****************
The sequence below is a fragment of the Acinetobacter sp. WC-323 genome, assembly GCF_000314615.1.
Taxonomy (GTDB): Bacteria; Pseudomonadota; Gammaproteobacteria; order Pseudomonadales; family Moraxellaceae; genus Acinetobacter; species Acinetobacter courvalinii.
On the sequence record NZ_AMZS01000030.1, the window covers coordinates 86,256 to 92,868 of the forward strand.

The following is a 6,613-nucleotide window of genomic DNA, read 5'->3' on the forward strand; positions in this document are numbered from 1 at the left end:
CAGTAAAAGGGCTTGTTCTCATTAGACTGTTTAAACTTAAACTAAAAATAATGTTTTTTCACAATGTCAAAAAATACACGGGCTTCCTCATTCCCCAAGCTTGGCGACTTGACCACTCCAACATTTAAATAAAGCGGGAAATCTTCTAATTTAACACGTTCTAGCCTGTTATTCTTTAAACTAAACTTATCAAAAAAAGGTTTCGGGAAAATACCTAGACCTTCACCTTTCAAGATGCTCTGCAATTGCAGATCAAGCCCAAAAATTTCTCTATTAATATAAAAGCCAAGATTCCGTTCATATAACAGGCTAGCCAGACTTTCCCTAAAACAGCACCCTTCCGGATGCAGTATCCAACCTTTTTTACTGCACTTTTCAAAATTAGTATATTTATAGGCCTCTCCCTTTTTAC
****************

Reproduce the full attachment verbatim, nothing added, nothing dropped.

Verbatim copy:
The sequence below is a fragment of the Acinetobacter sp. WC-323 genome, assembly GCF_000314615.1.
Taxonomy (GTDB): Bacteria; Pseudomonadota; Gammaproteobacteria; order Pseudomonadales; family Moraxellaceae; genus Acinetobacter; species Acinetobacter courvalinii.
On the sequence record NZ_AMZS01000030.1, the window covers coordinates 86,256 to 92,868 of the forward strand.

The following is a 6,613-nucleotide window of genomic DNA, read 5'->3' on the forward strand; positions in this document are numbered from 1 at the left end:
CAGTAAAAGGGCTTGTTCTCATTAGACTGTTTAAACTTAAACTAAAAATAATGTTTTTTCACAATGTCAAAAAATACACGGGCTTCCTCATTCCCCAAGCTTGGCGACTTGACCACTCCAACATTTAAATAAAGCGGGAAATCTTCTAATTTAACACGTTCTAGCCTGTTATTCTTTAAACTAAACTTATCAAAAAAAGGTTTCGGGAAAATACCTAGACCTTCACCTTTCAAGATGCTCTGCAATTGCAGATCAAGCCCAAAAATTTCTCTATTAATATAAAAGCCAAGATTCCGTTCATATAACAGGCTAGCCAGACTTTCCCTAAAACAGCACCCTTCCGGATGCAGTATCCAACCTTTTTTACTGCACTTTTCAAAATTAGTATATTTATAGGCCTCTCCCTTTTTAC